Having served his apprenticeship at the Conrad Hotel, he moved on to work as a chef de partie at the Merrion Hotel, and held the role of head chef at The Clarion Hotel at the IFSC, The Morrison Hotel and Moyvalley Hotel. He now commutes daily to work as head chef at The Pines Cafe Bar in Terenure, but assures us that the journey only takes an hour.

While the best ideas are often sparked by something simple, the catalyst for Maria setting up her company was falling in love with children's clothing when her daughter Aisling was born. Wanting to make clothes that were more suitable for children than the mini versions of adult clothing in shops, she bought a sewing machine and began making adorable dresses for her little girl. It wasn't a complete deviation, as she was creative and into making things as a child. When she shared photos of finished garments on social media, she was amazed to find that people loved them and were interested in buying them.

Spurred on by the unexpected reaction, Maria decided to set up her own company, Lollipops & Daydreams, in 2012. It sells children's soft furnishings, gifts and girls' dresses, made from gorgeous fabrics sourced from around the world, some of which she has designed herself. She says she got great support from Carlow Local Enterprise Office in establishing the business, and sensibly attended a number of courses to prepare her for going into business. She is also a member of FORM, which is a wonderful collective of craftspeople living in Carlow.

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Maria knew that she was on to something when her limited edition "Sweetheart" dress was launched at the RDS National Craft Fair in December, and the response was overwhelming. She will exhibit at Showcase at the RDS, the annual exhibition for Ireland's creative industry that runs from January 18-21. There, she will be in the company of some of the country's most talented craftspeople.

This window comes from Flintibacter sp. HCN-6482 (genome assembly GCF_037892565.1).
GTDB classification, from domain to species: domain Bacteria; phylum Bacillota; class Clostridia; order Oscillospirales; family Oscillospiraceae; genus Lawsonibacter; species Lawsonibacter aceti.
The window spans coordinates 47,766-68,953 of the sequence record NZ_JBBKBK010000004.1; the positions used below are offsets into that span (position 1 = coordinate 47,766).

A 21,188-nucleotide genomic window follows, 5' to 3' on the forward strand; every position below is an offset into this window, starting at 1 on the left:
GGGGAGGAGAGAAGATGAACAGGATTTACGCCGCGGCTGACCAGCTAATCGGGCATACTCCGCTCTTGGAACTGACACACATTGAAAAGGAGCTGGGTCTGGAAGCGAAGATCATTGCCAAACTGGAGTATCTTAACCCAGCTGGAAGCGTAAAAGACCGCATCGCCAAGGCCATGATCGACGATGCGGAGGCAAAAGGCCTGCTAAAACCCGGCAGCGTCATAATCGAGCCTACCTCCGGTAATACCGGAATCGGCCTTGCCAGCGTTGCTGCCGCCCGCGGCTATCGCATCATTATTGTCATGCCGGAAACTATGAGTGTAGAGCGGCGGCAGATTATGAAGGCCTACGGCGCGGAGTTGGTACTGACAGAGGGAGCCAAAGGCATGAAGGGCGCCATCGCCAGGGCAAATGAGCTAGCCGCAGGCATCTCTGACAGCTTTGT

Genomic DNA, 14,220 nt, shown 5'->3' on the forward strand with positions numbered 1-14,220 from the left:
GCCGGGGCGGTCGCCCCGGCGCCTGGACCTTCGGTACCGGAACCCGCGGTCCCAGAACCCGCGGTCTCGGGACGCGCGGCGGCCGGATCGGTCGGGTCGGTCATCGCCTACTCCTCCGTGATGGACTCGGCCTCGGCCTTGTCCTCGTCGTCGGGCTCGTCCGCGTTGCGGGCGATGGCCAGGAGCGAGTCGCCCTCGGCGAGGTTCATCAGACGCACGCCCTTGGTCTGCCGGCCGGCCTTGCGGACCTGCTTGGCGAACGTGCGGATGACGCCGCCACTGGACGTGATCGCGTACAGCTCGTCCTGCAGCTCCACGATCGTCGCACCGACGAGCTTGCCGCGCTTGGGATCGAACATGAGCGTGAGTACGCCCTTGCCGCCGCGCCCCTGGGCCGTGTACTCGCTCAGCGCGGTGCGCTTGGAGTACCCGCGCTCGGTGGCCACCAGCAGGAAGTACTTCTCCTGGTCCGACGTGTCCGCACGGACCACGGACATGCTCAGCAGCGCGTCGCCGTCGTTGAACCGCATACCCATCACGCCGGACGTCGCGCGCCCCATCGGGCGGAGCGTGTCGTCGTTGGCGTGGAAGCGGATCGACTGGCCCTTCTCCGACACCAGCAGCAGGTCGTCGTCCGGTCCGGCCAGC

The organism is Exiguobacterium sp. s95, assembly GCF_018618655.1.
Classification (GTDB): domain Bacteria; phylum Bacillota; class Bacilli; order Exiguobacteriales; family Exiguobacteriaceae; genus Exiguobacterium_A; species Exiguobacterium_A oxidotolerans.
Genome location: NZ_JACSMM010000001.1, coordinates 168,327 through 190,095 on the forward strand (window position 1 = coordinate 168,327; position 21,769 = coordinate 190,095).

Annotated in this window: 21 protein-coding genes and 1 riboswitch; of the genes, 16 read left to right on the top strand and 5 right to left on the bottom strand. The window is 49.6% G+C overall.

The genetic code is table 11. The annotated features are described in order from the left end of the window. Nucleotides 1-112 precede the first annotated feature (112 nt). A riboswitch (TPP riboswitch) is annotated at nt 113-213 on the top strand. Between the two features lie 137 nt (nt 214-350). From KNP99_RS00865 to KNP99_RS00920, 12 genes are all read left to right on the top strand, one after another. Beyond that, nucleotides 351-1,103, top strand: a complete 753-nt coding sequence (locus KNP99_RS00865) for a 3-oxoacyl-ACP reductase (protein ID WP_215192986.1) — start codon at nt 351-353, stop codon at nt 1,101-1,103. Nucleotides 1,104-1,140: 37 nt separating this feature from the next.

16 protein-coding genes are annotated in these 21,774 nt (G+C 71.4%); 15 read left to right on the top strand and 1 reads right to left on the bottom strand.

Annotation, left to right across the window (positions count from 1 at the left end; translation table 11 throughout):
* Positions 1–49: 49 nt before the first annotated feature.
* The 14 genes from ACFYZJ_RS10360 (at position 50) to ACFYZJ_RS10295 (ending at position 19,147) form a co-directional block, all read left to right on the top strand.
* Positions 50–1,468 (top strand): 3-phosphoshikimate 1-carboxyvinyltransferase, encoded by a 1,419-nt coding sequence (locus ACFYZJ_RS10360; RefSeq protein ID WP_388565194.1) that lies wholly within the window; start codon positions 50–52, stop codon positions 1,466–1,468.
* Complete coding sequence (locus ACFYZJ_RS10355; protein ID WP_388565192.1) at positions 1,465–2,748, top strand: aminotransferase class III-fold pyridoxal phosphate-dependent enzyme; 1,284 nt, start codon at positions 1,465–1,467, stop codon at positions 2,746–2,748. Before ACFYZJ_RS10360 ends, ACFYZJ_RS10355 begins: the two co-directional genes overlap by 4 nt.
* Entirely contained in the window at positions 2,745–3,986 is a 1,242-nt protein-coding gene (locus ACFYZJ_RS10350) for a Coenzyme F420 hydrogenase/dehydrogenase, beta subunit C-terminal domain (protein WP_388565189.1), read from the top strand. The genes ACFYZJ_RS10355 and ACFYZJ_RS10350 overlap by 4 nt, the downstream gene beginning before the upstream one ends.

"I feel that I have created my own dream job, and I absolutely love it," she says. "You have to have a lot of blind faith to keep going at the start, but it's worth it. I make the patterns, design fabrics, choose fabrics, sew the clothes, and sell them. There is only me at the moment so I am everything from book-keeper to blogger, but I hope to employ a couple of seamstresses in the coming months, which will give me more time to design. Andrew is very supportive around the business, and I am very grateful for that. He always encourages me to do the best I can, and to keep my standards as high as they are."

Andrew says that having watched the business grow from the start, he thinks Maria is very talented at what she does, and is delighted at how far she has come. He describes her as funny, warm, loving, a wonderful mother and his best friend. However, he is not as enamoured with her penchant for bringing vintage bits and pieces of household furniture and decor home.

"We have come to an agreement that it goes into her studio, unless we both love it," he says, with a laugh.